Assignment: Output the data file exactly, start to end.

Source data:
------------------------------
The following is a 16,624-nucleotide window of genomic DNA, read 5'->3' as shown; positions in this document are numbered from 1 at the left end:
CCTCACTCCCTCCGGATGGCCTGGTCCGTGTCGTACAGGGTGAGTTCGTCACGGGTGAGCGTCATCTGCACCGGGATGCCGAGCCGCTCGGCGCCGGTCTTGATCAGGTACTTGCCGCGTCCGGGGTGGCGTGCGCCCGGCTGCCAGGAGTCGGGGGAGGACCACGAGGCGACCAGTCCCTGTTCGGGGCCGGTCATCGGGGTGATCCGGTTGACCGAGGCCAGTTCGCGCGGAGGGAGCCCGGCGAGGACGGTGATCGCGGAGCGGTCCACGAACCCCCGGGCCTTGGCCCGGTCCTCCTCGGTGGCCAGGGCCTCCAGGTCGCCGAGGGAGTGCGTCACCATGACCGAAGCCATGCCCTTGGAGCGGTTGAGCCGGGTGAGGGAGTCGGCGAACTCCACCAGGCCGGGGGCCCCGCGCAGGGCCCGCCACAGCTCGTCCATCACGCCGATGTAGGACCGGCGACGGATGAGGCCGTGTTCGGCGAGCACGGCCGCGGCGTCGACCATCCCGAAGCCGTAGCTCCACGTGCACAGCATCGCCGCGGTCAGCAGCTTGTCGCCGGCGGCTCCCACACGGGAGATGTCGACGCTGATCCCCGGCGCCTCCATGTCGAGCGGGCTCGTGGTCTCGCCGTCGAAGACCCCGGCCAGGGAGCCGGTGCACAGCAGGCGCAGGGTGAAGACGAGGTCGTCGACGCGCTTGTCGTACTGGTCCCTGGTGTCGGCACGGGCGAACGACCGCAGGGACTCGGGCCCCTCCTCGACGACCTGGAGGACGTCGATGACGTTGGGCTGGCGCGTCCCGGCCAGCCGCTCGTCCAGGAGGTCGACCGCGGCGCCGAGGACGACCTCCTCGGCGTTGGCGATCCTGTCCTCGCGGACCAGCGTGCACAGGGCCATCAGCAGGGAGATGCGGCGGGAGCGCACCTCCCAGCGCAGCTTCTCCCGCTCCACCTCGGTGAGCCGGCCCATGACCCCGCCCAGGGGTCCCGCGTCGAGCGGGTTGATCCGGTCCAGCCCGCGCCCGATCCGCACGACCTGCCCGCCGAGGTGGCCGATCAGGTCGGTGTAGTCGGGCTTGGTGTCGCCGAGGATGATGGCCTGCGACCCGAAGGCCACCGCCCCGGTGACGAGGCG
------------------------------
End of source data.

The following is a 16,624-nucleotide window of genomic DNA, read 5'->3' as shown; positions in this document are numbered from 1 at the left end:
CCTCACTCCCTCCGGATGGCCTGGTCCGTGTCGTACAGGGTGAGTTCGTCACGGGTGAGCGTCATCTGCACCGGGATGCCGAGCCGCTCGGCGCCGGTCTTGATCAGGTACTTGCCGCGTCCGGGGTGGCGTGCGCCCGGCTGCCAGGAGTCGGGGGAGGACCACGAGGCGACCAGTCCCTGTTCGGGGCCGGTCATCGGGGTGATCCGGTTGACCGAGGCCAGTTCGCGCGGAGGGAGCCCGGCGAGGACGGTGATCGCGGAGCGGTCCACGAACCCCCGGGCCTTGGCCCGGTCCTCCTCGGTGGCCAGGGCCTCCAGGTCGCCGAGGGAGTGCGTCACCATGACCGAAGCCATGCCCTTGGAGCGGTTGAGCCGGGTGAGGGAGTCGGCGAACTCCACCAGGCCGGGGGCCCCGCGCAGGGCCCGCCACAGCTCGTCCATCACGCCGATGTAGGACCGGCGACGGATGAGGCCGTGTTCGGCGAGCACGGCCGCGGCGTCGACCATCCCGAAGCCGTAGCTCCACGTGCACAGCATCGCCGCGGTCAGCAGCTTGTCGCCGGCGGCTCCCACACGGGAGATGTCGACGCTGATCCCCGGCGCCTCCATGTCGAGCGGGCTCGTGGTCTCGCCGTCGAAGACCCCGGCCAGGGAGCCGGTGCACAGCAGGCGCAGGGTGAAGACGAGGTCGTCGACGCGCTTGTCGTACTGGTCCCTGGTGTCGGCACGGGCGAACGACCGCAGGGACTCGGGCCCCTCCTCGACGACCTGGAGGACGTCGATGACGTTGGGCTGGCGCGTCCCGGCCAGCCGCTCGTCCAGGAGGTCGACCGCGGCGCCGAGGACGACCTCCTCGGCGTTGGCGATCCTGTCCTCGCGGACCAGCGTGCACAGGGCCATCAGCAGGGAGATGCGGCGGGAGCGCACCTCCCAGCGCAGCTTCTCCCGCTCCACCTCGGTGAGCCGGCCCATGACCCCGCCCAGGGGTCCCGCGTCGAGCGGGTTGATCCGGTCCAGCCCGCGCCCGATCCGCACGACCTGCCCGCCGAGGTGGCCGATCAGGTCGGTGTAGTCGGGCTTGGTGTCGCCGAGGATGATGGCCTGCGACCCGAAGGCCACCGCCCCGGTGACGAGGCG